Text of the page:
Business / Economy

A cocktail made with Baijiu lures foreigners, young Chinese

By EMMA GONZALEZ (China Daily) Updated: 2016-05-19 08:16

A cocktail made with Baijiu lures foreigners, young Chinese

Bargoers expect to be served with the baijiu cocktail.BRUNO MAESTRINI/CHINA DAILY

Although they refuse to disclose the names of the companies they have signed contracts with, they hint that big baijiu producers are ready to expand to new markets.

"We are in a very crucial phase of the business. We are exploring to have ownership rights to the new baijiu brands that we are creating together with the producers," noted Heger, co-founder at Capital Spirits.

Last year, total retail sales of baijiu reached 508 billion yuan ($78.7 billion), according to market research firm Mintel.

The huge size of the domestic demand has traditionally discouraged local producers to pursue other markets.

However, a nationwide austerity campaign that started in 2012 had impacted sales of the high-end liquor in the domestic market, forcing manufacturers to look at foreign markets. Additionally, the domestic market is expected to shrink in the coming years as young Chinese tend to prefer imported spirits such as whiskey.

Although growing slowly, exports of the distilled drink are still insignificant compared with national consumption.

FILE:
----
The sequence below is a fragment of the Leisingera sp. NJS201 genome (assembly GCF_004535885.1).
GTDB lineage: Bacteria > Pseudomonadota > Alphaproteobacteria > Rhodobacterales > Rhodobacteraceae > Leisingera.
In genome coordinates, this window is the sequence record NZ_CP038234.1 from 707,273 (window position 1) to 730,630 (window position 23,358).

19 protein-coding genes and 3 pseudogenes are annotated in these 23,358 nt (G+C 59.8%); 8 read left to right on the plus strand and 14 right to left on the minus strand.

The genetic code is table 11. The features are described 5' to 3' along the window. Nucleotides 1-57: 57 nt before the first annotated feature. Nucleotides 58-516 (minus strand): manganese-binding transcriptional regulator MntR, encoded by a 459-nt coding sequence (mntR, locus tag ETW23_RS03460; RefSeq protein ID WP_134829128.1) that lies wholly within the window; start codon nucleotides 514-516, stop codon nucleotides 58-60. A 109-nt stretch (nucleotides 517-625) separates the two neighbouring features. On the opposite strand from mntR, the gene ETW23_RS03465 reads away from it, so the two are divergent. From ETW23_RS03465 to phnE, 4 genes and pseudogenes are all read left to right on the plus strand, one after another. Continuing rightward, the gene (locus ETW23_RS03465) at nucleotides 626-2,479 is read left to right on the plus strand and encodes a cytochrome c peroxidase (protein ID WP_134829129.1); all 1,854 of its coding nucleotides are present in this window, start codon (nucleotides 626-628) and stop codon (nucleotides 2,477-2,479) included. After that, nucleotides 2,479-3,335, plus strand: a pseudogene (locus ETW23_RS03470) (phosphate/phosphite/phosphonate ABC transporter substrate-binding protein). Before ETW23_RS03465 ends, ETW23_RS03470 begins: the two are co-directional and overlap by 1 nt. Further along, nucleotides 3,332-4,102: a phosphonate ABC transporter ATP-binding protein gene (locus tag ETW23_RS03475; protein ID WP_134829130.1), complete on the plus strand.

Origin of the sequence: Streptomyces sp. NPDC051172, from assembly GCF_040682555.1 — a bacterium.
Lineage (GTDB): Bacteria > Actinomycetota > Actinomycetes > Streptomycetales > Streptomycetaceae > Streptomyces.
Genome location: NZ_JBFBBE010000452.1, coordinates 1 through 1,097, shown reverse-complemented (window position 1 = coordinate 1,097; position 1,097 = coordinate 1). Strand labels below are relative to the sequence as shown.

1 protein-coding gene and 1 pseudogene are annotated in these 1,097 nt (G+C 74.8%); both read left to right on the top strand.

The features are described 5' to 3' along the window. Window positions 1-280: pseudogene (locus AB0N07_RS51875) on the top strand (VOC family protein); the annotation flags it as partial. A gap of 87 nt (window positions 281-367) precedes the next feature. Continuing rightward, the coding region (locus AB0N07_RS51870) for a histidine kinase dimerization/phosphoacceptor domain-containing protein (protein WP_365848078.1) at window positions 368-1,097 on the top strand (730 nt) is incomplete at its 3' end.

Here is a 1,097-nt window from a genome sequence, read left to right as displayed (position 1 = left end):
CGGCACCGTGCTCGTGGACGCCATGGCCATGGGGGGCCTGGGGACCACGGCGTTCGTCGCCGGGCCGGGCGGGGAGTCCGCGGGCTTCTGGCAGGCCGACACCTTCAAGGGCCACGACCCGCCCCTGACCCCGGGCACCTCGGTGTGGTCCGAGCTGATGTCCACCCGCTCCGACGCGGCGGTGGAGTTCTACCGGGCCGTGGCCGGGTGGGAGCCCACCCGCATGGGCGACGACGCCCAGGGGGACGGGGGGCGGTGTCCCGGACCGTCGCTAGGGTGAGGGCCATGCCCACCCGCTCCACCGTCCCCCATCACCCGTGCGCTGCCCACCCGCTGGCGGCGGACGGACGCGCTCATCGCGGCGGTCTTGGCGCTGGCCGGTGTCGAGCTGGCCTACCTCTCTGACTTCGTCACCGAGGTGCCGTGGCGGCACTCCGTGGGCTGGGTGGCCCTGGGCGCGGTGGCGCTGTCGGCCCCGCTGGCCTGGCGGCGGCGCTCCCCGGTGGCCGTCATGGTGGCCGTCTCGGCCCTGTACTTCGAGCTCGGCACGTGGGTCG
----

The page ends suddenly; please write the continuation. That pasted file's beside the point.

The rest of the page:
In the January-September period of 2015, China exported baijiu worth 2.9 billion yuan, according to national statistics. It mainly exports to countries in Northeast Asia and Southeast Asia through distribution centers in Hong Kong and Singapore. Industry experts calculate that exports of the fiery drink represent only 1 percent of the total production.

Making the drink popular in the West remains a crucial strategy for baijiu producers to win the hearts of Chinese millennials back home.

"The end-goal is certainly to sell some volume of baijiu outside China," explained Isler. "The real opportunity still lies here in China. They want the drink to be cool internationally so that young consumers here will purchase it."

Matt Trusch, CEO of Byejoe, an American producer and distributor of baijiu mix drinks, is among the increasing number of foreigners involved in spreading the baijiu culture overseas.

Trusch set up his company in 2013 to take on the mission of placing the high-alcohol drink in every international bar.

"I look at a bar as a mini United Nations. Every country has its own representative. There is Mexican Tequila, Russian Vodka and French Champagne," pointed out Trusch. "Then, how come Chinese culture with 5,000 years of influence on the world stage is missing in the bars?"

Trusch, who lived in Asia for 15 years, imports a light red sorghum baijiu base from China and then re-filters it in a distillery in Houston to take away impurities and to mix it with other ingredients.

The company's bestseller is Dragon Fire, a baijiu drink containing dragon fruit, lychee and hot chilies.

Although Byejoe's initial goal was to convince Westerners to drink baijiu, Trusch realized that many young Chinese consumers were also interested in trying the mix drink.

For this reason, Byejoe started introducing its creations into Chinatowns across America. Nowadays, 50 percent of its customers are Chinese living overseas.

Although Byejoe refuses to disclose annual revenues, the company says the business is expanding quickly, registering an annual average growth of 300 percent.

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